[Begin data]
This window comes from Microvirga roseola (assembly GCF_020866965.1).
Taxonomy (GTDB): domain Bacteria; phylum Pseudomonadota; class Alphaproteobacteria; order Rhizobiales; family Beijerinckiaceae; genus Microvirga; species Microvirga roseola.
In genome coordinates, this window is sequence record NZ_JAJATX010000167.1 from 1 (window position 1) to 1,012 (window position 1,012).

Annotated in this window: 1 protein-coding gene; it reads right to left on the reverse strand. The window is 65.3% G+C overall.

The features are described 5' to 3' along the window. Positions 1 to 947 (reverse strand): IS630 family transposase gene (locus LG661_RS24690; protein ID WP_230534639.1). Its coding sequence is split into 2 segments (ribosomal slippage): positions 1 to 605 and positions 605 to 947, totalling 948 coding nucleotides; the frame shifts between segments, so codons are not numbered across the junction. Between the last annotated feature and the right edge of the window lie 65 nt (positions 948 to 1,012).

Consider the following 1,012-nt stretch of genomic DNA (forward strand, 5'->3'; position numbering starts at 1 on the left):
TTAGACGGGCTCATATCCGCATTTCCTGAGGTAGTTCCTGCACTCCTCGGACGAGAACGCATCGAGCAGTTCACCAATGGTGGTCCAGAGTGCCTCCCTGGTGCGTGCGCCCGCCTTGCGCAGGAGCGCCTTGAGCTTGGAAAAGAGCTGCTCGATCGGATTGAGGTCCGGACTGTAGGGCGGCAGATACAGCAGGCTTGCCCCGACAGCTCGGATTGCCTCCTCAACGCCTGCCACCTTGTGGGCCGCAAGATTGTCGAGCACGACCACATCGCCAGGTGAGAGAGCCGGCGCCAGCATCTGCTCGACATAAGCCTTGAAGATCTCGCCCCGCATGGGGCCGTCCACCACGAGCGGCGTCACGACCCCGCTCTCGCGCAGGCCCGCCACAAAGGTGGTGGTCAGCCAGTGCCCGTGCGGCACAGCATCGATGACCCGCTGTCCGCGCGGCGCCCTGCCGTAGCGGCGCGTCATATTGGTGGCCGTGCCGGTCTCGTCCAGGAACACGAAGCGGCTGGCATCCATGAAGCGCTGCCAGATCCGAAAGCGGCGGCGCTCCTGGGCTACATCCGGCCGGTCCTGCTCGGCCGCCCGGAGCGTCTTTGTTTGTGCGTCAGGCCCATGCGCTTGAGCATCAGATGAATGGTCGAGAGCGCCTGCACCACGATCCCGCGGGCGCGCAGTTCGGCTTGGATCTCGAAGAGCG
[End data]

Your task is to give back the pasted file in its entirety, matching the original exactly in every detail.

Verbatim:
This window comes from Microvirga roseola (assembly GCF_020866965.1).
Taxonomy (GTDB): domain Bacteria; phylum Pseudomonadota; class Alphaproteobacteria; order Rhizobiales; family Beijerinckiaceae; genus Microvirga; species Microvirga roseola.
In genome coordinates, this window is sequence record NZ_JAJATX010000167.1 from 1 (window position 1) to 1,012 (window position 1,012).

Annotated in this window: 1 protein-coding gene; it reads right to left on the reverse strand. The window is 65.3% G+C overall.

The features are described 5' to 3' along the window. Positions 1 to 947 (reverse strand): IS630 family transposase gene (locus LG661_RS24690; protein ID WP_230534639.1). Its coding sequence is split into 2 segments (ribosomal slippage): positions 1 to 605 and positions 605 to 947, totalling 948 coding nucleotides; the frame shifts between segments, so codons are not numbered across the junction. Between the last annotated feature and the right edge of the window lie 65 nt (positions 948 to 1,012).

Consider the following 1,012-nt stretch of genomic DNA (forward strand, 5'->3'; position numbering starts at 1 on the left):
TTAGACGGGCTCATATCCGCATTTCCTGAGGTAGTTCCTGCACTCCTCGGACGAGAACGCATCGAGCAGTTCACCAATGGTGGTCCAGAGTGCCTCCCTGGTGCGTGCGCCCGCCTTGCGCAGGAGCGCCTTGAGCTTGGAAAAGAGCTGCTCGATCGGATTGAGGTCCGGACTGTAGGGCGGCAGATACAGCAGGCTTGCCCCGACAGCTCGGATTGCCTCCTCAACGCCTGCCACCTTGTGGGCCGCAAGATTGTCGAGCACGACCACATCGCCAGGTGAGAGAGCCGGCGCCAGCATCTGCTCGACATAAGCCTTGAAGATCTCGCCCCGCATGGGGCCGTCCACCACGAGCGGCGTCACGACCCCGCTCTCGCGCAGGCCCGCCACAAAGGTGGTGGTCAGCCAGTGCCCGTGCGGCACAGCATCGATGACCCGCTGTCCGCGCGGCGCCCTGCCGTAGCGGCGCGTCATATTGGTGGCCGTGCCGGTCTCGTCCAGGAACACGAAGCGGCTGGCATCCATGAAGCGCTGCCAGATCCGAAAGCGGCGGCGCTCCTGGGCTACATCCGGCCGGTCCTGCTCGGCCGCCCGGAGCGTCTTTGTTTGTGCGTCAGGCCCATGCGCTTGAGCATCAGATGAATGGTCGAGAGCGCCTGCACCACGATCCCGCGGGCGCGCAGTTCGGCTTGGATCTCGAAGAGCG